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    I'd like the rear camber fixed up a bit to prolong my tires a bit. :)
     
  8. bellwilliam

    bellwilliam Member

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    wider rear is to dumb the car down for more understeer......
    unless you think the car is tail happy right now, there is no need for a wider rear. you want wider all the way around.
     
  9. Zextraterrestrial

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    car is a little 'tail happy' after you wear the 245s out a little
     
  10. Kaivball

    Kaivball Member

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    Wider tires in the rear doesn't necessarily change the rolling diameter.
    Wider in the rear does not cause them to roll slower in the rear.

    I am running 235 F and 295 R in my sports car but they are both within less than one tenth of an inch in rolling diameter.
     
  11. Kaivball

    Kaivball Member

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    It is very tail happy right now. Under hard acceleration coming out of the turn the power overwhelms the rear tires. Going to a 265 or even 285 will dramatically improve the contact patch.
     
  12. jerry33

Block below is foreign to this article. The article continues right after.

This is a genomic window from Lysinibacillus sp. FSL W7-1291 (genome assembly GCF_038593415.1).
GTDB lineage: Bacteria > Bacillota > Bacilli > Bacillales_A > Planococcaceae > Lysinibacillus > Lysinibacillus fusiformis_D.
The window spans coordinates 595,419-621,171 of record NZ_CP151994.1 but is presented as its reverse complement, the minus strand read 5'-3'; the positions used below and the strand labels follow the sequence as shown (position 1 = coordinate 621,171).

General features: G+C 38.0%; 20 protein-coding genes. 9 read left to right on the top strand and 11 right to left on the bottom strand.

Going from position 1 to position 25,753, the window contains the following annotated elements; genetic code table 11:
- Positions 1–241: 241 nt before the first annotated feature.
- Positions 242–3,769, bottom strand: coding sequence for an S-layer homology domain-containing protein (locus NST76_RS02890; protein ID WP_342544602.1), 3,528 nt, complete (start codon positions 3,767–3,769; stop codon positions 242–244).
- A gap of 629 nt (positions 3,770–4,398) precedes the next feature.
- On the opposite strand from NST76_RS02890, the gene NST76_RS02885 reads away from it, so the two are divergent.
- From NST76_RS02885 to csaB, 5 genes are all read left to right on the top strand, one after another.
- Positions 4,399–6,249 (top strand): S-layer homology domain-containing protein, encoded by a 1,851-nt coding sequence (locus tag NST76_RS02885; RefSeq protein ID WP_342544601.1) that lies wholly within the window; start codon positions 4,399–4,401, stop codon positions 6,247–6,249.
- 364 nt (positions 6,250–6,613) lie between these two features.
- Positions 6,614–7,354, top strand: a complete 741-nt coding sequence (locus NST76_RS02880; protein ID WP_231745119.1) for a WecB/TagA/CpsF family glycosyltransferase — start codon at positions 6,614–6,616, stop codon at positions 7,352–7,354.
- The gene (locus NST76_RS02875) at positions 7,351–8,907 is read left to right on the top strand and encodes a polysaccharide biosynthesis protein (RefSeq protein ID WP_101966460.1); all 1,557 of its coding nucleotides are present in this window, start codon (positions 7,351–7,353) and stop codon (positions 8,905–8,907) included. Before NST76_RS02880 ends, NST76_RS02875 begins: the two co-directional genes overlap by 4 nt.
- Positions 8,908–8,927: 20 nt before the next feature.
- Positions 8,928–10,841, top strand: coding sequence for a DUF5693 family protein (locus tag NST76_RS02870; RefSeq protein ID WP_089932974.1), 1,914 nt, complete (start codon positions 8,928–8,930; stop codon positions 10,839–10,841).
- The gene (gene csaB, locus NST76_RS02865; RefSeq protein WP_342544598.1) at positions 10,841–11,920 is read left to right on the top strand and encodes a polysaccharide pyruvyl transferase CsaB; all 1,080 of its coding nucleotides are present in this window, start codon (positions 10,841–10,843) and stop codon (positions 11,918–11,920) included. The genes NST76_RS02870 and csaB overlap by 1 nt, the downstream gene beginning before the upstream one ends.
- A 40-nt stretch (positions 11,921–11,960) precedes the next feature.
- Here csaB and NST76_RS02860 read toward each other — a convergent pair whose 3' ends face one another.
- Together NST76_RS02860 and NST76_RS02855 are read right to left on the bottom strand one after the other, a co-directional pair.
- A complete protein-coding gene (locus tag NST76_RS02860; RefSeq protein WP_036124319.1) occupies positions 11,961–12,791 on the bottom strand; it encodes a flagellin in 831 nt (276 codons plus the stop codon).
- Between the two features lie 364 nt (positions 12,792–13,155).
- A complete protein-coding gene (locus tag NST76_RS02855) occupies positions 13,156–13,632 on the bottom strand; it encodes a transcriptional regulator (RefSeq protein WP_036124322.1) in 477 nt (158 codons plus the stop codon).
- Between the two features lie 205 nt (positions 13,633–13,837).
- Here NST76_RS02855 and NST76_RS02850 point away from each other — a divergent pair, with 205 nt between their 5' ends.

jerry33 S85 - VIN:P05130 - 3/2/13

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    No it won't. The contact patch is controlled almost entirely by the air pressure and load. If you have a 1200 lb load and put in 40 psi (example numbers only for easy calculation) the contact patch will be 30 sq. in regardless of tire size. Now if you run the wider tires at a lower pressure that will increase the contact patch, but just wideness by itself won't do it. What the wider tire will do is change the shape of the contact patch--it will be shorter and wider. So you will give up traction for g-force all things being equal (which they usually aren't).
     
  13. Kaivball

    Kaivball Member

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    #13 Kaivball, Apr 8, 2013
    Last edited: Apr 8, 2013
    Very interesting reading on this subject...

    :)

    Fact or Fiction? Tire contact patch and air pressure.
     
  14. bellwilliam

    bellwilliam Member

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    if that's the case (while others are right about no more contact patch, you are right about the car being able to put the power down better, less wheel spin), you are still better off with wider 265 (or 285) all around. or steady state handling will be horrible understeer.
     
  15. Kaivball

    Kaivball Member

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    True, without adjustments you'll introduce understeer. But like I said, on my sports car I am running 235 and 295...
    So it's possible.

    My BMW 650 ran 245 and 275. Made rotating directional tires difficult, lol.
     
  16. jerry33

    jerry33 S85 - VIN:P05130 - 3/2/13

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    Bear in mind that there will be more than just width and aspect ratio difference. There will also be tread compound, belt construction, and bead differences as well between the various sizes. All these have an effect on handling. However, regardless of the pluses or minuses of the tire, only having the proper rim width and suspension tuning will allow the tires to perform optimally.